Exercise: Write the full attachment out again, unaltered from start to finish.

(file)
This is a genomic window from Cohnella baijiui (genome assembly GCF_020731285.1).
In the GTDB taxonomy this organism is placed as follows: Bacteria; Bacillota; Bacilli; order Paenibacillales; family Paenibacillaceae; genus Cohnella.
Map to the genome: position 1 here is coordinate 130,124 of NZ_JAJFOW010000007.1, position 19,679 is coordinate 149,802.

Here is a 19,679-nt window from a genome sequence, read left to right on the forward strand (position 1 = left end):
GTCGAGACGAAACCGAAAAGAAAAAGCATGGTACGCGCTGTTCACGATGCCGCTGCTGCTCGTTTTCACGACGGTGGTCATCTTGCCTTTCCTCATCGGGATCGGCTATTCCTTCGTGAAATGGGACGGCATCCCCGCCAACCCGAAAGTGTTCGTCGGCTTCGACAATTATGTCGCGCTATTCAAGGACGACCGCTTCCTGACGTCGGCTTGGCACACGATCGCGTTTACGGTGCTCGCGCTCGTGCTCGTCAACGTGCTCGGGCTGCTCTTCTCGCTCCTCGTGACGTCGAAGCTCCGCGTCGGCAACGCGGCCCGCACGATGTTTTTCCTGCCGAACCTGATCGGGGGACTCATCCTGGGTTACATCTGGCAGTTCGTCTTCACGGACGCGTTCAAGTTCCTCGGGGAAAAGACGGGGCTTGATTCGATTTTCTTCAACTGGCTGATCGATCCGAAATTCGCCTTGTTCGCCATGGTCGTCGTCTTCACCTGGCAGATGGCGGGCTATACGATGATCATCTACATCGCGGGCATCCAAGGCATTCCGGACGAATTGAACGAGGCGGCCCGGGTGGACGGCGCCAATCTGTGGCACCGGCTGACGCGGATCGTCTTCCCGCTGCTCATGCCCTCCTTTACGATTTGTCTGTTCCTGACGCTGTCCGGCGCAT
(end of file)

This is a genomic window from Cohnella baijiui (genome assembly GCF_020731285.1).
In the GTDB taxonomy this organism is placed as follows: Bacteria; Bacillota; Bacilli; order Paenibacillales; family Paenibacillaceae; genus Cohnella.
Map to the genome: position 1 here is coordinate 130,124 of NZ_JAJFOW010000007.1, position 19,679 is coordinate 149,802.

Here is a 19,679-nt window from a genome sequence, read left to right on the forward strand (position 1 = left end):
GTCGAGACGAAACCGAAAAGAAAAAGCATGGTACGCGCTGTTCACGATGCCGCTGCTGCTCGTTTTCACGACGGTGGTCATCTTGCCTTTCCTCATCGGGATCGGCTATTCCTTCGTGAAATGGGACGGCATCCCCGCCAACCCGAAAGTGTTCGTCGGCTTCGACAATTATGTCGCGCTATTCAAGGACGACCGCTTCCTGACGTCGGCTTGGCACACGATCGCGTTTACGGTGCTCGCGCTCGTGCTCGTCAACGTGCTCGGGCTGCTCTTCTCGCTCCTCGTGACGTCGAAGCTCCGCGTCGGCAACGCGGCCCGCACGATGTTTTTCCTGCCGAACCTGATCGGGGGACTCATCCTGGGTTACATCTGGCAGTTCGTCTTCACGGACGCGTTCAAGTTCCTCGGGGAAAAGACGGGGCTTGATTCGATTTTCTTCAACTGGCTGATCGATCCGAAATTCGCCTTGTTCGCCATGGTCGTCGTCTTCACCTGGCAGATGGCGGGCTATACGATGATCATCTACATCGCGGGCATCCAAGGCATTCCGGACGAATTGAACGAGGCGGCCCGGGTGGACGGCGCCAATCTGTGGCACCGGCTGACGCGGATCGTCTTCCCGCTGCTCATGCCCTCCTTTACGATTTGTCTGTTCCTGACGCTGTCCGGCGCAT